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Authors: Santee, M. L.* 
Lambert, A.* 
Read, W. G.* 
Livesey, N. J.* 
Cofield, R. E.* 
Cuddy, D. T.* 
Daffer, W. H.* 
Drouin, B. J.* 
Froidevaux, L.* 
Fuller, R. A.* 
Jarnot, R. F.* 
Knosp, B. W.* 
Manney, G. L.* 
Perun, V. S.* 
Snyder, W. V.* 
Stek, P. C.* 
Thurstans, R. P.* 
Wagner, P. A.* 
Waters, J. W.* 
Muscari, G.* 
Title: Validation of the Aura Microwave Limb Sounder HNO3 Measurements
Journal: Journal of Geophysical Research 
Series/Report no.: /112 (2007)
Publisher: American Geophysical Union
Issue Date: 2007
DOI: 10.1029/2007JD008721
Keywords: satellite validation
stratospheric HNO3
Subject Classification01. Atmosphere::01.01. Atmosphere::01.01.01. Composition and Structure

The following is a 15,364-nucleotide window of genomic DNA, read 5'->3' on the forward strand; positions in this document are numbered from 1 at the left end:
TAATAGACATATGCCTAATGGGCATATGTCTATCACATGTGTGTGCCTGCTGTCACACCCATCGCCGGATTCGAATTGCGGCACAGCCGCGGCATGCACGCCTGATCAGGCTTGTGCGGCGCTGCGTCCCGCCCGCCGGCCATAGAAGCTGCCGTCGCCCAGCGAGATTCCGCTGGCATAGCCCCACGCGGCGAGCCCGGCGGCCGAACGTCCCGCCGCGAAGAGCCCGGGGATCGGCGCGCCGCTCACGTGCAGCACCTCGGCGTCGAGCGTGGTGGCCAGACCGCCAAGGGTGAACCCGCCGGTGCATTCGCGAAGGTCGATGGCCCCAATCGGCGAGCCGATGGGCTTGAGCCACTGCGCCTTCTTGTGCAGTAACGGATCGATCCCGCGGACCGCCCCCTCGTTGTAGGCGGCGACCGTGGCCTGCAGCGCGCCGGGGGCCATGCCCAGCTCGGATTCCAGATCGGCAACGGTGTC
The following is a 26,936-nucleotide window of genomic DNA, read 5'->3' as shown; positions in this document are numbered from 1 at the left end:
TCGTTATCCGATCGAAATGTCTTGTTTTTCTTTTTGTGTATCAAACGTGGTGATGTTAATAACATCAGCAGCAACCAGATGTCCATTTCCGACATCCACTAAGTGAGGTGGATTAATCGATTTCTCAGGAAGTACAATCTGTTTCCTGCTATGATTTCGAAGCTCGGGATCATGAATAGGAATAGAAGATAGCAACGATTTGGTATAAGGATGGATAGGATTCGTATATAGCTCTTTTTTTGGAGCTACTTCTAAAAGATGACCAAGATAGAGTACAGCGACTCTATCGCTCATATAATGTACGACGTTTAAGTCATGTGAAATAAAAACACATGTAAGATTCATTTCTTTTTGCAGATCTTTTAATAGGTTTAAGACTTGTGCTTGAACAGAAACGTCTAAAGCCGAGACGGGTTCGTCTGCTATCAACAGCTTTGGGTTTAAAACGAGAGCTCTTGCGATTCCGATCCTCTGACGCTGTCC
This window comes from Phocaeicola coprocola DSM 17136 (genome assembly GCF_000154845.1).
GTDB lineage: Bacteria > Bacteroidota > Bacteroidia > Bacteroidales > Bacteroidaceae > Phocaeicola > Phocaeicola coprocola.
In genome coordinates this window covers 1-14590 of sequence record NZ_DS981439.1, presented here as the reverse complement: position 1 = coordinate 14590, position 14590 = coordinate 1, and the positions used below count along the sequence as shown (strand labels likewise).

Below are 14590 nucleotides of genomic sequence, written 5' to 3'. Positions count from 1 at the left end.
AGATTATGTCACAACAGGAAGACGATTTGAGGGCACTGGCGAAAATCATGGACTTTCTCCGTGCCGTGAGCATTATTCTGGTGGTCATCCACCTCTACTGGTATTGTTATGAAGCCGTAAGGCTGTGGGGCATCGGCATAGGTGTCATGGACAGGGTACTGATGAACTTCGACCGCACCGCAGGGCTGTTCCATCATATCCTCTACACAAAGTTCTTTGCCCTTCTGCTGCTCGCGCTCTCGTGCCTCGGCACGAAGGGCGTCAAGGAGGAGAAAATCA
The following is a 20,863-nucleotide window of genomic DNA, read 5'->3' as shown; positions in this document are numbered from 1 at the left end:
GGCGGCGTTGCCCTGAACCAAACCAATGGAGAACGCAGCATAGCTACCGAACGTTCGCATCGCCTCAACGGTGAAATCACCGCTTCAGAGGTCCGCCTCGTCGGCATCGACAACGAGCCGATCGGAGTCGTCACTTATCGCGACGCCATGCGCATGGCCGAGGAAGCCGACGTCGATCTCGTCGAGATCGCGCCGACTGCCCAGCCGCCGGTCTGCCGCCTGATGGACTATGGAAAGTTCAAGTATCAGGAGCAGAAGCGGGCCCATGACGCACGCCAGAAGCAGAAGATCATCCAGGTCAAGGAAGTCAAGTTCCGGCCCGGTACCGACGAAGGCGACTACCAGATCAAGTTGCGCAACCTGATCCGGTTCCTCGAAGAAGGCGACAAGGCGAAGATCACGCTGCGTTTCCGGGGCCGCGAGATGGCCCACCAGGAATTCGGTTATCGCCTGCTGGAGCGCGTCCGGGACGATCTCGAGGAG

Abstract: We assess the quality of the version 2.2 (v2.2) HNO3 measurements from the Microwave Limb Sounder (MLS) on the Earth Observing System Aura satellite. The MLS HNO3 product has been greatly improved over that in the previous version (v1.5), with smoother profiles, much more realistic behavior at the lowest retrieval levels, and correction of a high bias caused by an error in one of the spectroscopy files used in v1.5 processing. The v2.2 HNO3 data are scientifically useful over the range 215 to 3.2 hPa, with single-profile precision of 0.7 ppbv throughout. Vertical resolution is 3–4 km in the upper troposphere and lower stratosphere, degrading to 5 km in the middle and upper stratosphere. The impact of various sources of systematic uncertainty has been quantified through a comprehensive set of retrieval simulations. In aggregate, systematic uncertainties are estimated to induce in the v2.2 HNO3 measurements biases that vary with altitude between ±0.5 and ±2 ppbv and multiplicative errors of ±5–15% throughout the stratosphere, rising to ±30% at 215 hPa. Consistent with this uncertainty analysis, comparisons with correlative data sets show that relative to HNO3 measurements from ground-based, balloon-borne, and satellite instruments operating in both the infrared and microwave regions of the spectrum, MLS v2.2 HNO3 mixing ratios are uniformly low by 10–30% throughout most of the stratosphere. Comparisons with in situ measurements made from the DC-8 and WB-57 aircraft in the upper troposphere and lowermost stratosphere indicate that the MLS HNO3 values are low in this region as well, but are useful for scientific studies (with appropriate averaging).
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